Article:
Adolescent Truths for MMUN
The Montessori Model at the United Nations in many ways is structured to meet the following adolescent needs:
1. Adolescents need to reinvent their own society as a fundamental need.
In middle school the students form their own society. They create a micro-economy based on interest and a civil code of behavior for how their members should conduct themselves. The MMUN project gives them the opportunity to study how another country or cultures within that country have developed their economies and their laws.
2. Adolescents need real-life experiences.
Although the main component of the MMUN experience involves role-playing, the experience involved in finding the means and funds to travel to and navigate New York City is very real. Students become more aware of the economics involved in living and traveling to large metropolitan areas and what is necessary to survive or prosper in different components of their own culture.
3. The adolescent curriculum is the medium used for social understanding.
One of the main components of the adolescent curriculum in humanities is the
essence of role-playing, and the part of the dramatis persona fills this so well. For the MMUN the students also role-play. They assume the role of an ambassador from another country, and in simulations at their schools and when they arrive at the United Nations, they portray those ambassadors to protect the interests of another country. This allows them the opportunity for understanding and tolerance on an international basis.
4. The adolescent learns about civilization through its origin in agriculture.
Again, since many developing countries are still encountering the problems of agriculture, the study of these societies further solidifies the students’ understanding of how societies begin, struggle, flourish, flounder, succeed, or fail.
5. Adolescents need to understand that when people settled on land, production and exchange began and continue today.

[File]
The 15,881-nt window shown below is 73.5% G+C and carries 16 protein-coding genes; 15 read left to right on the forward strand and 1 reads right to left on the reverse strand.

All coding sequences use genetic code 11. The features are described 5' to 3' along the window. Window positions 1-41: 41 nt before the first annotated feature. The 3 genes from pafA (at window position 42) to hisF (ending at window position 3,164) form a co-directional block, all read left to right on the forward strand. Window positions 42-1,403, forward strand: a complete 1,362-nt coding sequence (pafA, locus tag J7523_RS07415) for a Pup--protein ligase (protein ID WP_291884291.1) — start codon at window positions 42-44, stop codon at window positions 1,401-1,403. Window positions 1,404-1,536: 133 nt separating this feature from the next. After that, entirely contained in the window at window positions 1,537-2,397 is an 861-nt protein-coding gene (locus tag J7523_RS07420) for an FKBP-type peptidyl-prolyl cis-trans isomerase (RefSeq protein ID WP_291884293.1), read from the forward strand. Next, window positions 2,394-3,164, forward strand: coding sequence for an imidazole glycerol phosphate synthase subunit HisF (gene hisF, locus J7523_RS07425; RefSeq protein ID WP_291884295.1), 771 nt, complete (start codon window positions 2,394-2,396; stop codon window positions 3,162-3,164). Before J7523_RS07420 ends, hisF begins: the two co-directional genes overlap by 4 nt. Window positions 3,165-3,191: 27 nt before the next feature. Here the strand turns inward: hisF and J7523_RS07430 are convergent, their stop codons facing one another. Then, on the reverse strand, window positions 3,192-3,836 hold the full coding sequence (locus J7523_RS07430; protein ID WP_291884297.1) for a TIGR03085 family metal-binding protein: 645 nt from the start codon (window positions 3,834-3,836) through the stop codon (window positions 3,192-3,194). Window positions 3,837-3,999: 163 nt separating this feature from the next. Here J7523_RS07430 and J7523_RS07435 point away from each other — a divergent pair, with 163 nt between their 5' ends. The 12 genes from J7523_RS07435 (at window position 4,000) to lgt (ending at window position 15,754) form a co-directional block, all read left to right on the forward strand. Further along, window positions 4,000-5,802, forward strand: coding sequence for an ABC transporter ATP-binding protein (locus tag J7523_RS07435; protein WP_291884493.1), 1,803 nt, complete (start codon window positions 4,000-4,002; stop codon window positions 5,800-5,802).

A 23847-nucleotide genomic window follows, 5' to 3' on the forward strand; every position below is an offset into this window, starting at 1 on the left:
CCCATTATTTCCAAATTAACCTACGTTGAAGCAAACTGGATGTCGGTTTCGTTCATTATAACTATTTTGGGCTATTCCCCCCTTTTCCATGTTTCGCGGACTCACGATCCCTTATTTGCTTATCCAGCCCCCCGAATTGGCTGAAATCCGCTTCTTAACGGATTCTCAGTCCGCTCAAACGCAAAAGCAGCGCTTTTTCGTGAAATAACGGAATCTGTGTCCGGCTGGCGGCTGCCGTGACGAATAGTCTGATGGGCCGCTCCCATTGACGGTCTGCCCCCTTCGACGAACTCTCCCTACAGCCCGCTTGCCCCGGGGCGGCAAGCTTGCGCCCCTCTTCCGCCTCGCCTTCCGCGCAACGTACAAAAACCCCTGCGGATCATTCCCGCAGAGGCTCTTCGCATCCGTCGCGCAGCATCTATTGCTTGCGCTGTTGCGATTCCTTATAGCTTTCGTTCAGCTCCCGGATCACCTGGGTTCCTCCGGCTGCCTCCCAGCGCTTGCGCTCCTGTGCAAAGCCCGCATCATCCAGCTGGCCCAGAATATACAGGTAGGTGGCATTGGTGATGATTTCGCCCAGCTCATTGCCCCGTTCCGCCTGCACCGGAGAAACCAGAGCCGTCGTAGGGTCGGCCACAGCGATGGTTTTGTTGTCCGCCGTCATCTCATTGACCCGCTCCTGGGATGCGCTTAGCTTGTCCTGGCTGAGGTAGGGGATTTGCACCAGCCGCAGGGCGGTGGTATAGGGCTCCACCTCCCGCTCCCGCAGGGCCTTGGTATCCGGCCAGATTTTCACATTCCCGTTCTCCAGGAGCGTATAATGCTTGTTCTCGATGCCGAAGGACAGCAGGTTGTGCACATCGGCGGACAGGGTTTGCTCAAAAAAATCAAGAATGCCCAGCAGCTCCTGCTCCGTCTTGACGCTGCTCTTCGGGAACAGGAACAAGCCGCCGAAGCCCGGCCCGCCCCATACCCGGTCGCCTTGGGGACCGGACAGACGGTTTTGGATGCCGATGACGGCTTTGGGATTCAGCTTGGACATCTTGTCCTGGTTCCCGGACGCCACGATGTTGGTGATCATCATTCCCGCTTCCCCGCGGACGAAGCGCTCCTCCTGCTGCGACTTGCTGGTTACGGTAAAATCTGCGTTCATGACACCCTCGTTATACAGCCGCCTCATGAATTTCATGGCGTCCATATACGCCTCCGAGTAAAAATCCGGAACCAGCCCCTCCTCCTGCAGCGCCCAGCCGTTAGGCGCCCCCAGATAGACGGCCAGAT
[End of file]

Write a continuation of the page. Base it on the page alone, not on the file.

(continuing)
For the MMUN project students study the economies of other cultures. Since they have already studied how economies began in ancient civilizations, this study of other cultures helps them better understand how their own micro-economy functions and possibly make improvements to their own systems.
6. The aggregate of human society is based on the division of labor, which the adolescent comes to understand through various business ventures.
Adolescents study the development of the division of labor in humanities classes, and they experience it through their micro-economy. The study of other countries through the MMUN project allows them to study the development of other countries through the division of labor. When they study developing countries, their understanding is greater when they see that development still in process. When they study developed countries, they again see how far the division of labor has taken human societies in other social settings.
Although upper-elementary students conduct the MMUN project in much the same way as the middle-school student, the experience is different because of their plane of development and how they approach the work. The adolescent is in the “social embryo” stage, meaning he is much more attuned to the problems of society. He has been studying society not so much as to the “what” as to the “why” and the “how.” He no longer gathers facts for information and intellectual knowledge as much as social understanding. On the verge of entering adulthood, the adolescent is much more aware than the elementary student in terms of social justice. The elementary student is aware of fairness from a personal perspective. The adolescent is becoming aware of fairness from a social perspective, and the MMUN project allows him to research, study, interpret, and eventually role-play that social perspective from the viewpoints of other world citizens into a better understanding of human society.
Welcome to MMUN 2013 Registration!
I have nothing new to teach the world. Truth and Non-violence are as old as the hills. All I have done is to try experiments in both on as vast a scale as I could.